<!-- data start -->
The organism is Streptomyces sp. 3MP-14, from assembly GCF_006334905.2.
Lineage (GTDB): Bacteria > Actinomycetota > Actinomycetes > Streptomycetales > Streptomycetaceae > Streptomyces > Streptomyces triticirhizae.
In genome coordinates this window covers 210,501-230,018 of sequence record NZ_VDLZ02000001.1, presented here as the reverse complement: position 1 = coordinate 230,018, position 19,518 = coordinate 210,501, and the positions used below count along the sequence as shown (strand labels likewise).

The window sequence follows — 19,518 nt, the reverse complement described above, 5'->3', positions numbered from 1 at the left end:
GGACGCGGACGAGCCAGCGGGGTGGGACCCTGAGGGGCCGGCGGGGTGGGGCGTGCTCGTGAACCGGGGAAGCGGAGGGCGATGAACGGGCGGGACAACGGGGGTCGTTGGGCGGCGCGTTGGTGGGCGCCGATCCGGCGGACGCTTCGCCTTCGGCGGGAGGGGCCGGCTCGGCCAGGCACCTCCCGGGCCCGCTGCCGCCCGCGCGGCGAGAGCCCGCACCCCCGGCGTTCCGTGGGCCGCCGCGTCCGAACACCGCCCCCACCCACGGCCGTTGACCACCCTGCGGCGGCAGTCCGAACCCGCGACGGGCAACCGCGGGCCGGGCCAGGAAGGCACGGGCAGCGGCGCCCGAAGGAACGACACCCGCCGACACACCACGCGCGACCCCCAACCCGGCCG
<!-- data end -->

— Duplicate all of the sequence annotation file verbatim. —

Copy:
The organism is Streptomyces sp. 3MP-14, from assembly GCF_006334905.2.
Lineage (GTDB): Bacteria > Actinomycetota > Actinomycetes > Streptomycetales > Streptomycetaceae > Streptomyces > Streptomyces triticirhizae.
In genome coordinates this window covers 210,501-230,018 of sequence record NZ_VDLZ02000001.1, presented here as the reverse complement: position 1 = coordinate 230,018, position 19,518 = coordinate 210,501, and the positions used below count along the sequence as shown (strand labels likewise).

The window sequence follows — 19,518 nt, the reverse complement described above, 5'->3', positions numbered from 1 at the left end:
GGACGCGGACGAGCCAGCGGGGTGGGACCCTGAGGGGCCGGCGGGGTGGGGCGTGCTCGTGAACCGGGGAAGCGGAGGGCGATGAACGGGCGGGACAACGGGGGTCGTTGGGCGGCGCGTTGGTGGGCGCCGATCCGGCGGACGCTTCGCCTTCGGCGGGAGGGGCCGGCTCGGCCAGGCACCTCCCGGGCCCGCTGCCGCCCGCGCGGCGAGAGCCCGCACCCCCGGCGTTCCGTGGGCCGCCGCGTCCGAACACCGCCCCCACCCACGGCCGTTGACCACCCTGCGGCGGCAGTCCGAACCCGCGACGGGCAACCGCGGGCCGGGCCAGGAAGGCACGGGCAGCGGCGCCCGAAGGAACGACACCCGCCGACACACCACGCGCGACCCCCAACCCGGCCG